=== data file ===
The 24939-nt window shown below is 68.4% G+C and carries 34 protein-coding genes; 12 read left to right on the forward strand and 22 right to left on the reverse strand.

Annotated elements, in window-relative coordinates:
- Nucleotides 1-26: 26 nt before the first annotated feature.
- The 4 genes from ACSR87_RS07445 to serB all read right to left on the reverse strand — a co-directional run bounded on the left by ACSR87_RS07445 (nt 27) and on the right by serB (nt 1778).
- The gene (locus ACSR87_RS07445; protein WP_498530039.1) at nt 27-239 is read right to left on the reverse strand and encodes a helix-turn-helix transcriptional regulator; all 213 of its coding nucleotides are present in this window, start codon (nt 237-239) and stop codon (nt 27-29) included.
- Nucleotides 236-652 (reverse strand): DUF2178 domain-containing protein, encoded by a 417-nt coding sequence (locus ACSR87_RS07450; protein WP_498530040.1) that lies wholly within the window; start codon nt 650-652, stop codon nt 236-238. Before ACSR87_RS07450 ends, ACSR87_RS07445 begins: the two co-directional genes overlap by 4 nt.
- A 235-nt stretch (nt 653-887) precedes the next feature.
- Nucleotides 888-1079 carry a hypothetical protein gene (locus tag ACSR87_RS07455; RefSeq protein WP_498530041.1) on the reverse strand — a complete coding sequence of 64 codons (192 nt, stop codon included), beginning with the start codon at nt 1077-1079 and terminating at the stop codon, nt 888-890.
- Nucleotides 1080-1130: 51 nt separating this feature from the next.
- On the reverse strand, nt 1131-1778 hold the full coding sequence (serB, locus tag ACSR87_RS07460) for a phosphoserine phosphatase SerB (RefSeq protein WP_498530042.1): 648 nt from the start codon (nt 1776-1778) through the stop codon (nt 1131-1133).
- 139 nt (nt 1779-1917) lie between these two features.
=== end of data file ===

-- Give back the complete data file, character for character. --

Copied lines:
The 24939-nt window shown below is 68.4% G+C and carries 34 protein-coding genes; 12 read left to right on the forward strand and 22 right to left on the reverse strand.

Annotated elements, in window-relative coordinates:
- Nucleotides 1-26: 26 nt before the first annotated feature.
- The 4 genes from ACSR87_RS07445 to serB all read right to left on the reverse strand — a co-directional run bounded on the left by ACSR87_RS07445 (nt 27) and on the right by serB (nt 1778).
- The gene (locus ACSR87_RS07445; protein WP_498530039.1) at nt 27-239 is read right to left on the reverse strand and encodes a helix-turn-helix transcriptional regulator; all 213 of its coding nucleotides are present in this window, start codon (nt 237-239) and stop codon (nt 27-29) included.
- Nucleotides 236-652 (reverse strand): DUF2178 domain-containing protein, encoded by a 417-nt coding sequence (locus ACSR87_RS07450; protein WP_498530040.1) that lies wholly within the window; start codon nt 650-652, stop codon nt 236-238. Before ACSR87_RS07450 ends, ACSR87_RS07445 begins: the two co-directional genes overlap by 4 nt.
- A 235-nt stretch (nt 653-887) precedes the next feature.
- Nucleotides 888-1079 carry a hypothetical protein gene (locus tag ACSR87_RS07455; RefSeq protein WP_498530041.1) on the reverse strand — a complete coding sequence of 64 codons (192 nt, stop codon included), beginning with the start codon at nt 1077-1079 and terminating at the stop codon, nt 888-890.
- Nucleotides 1080-1130: 51 nt separating this feature from the next.
- On the reverse strand, nt 1131-1778 hold the full coding sequence (serB, locus tag ACSR87_RS07460) for a phosphoserine phosphatase SerB (RefSeq protein WP_498530042.1): 648 nt from the start codon (nt 1776-1778) through the stop codon (nt 1131-1133).
- 139 nt (nt 1779-1917) lie between these two features.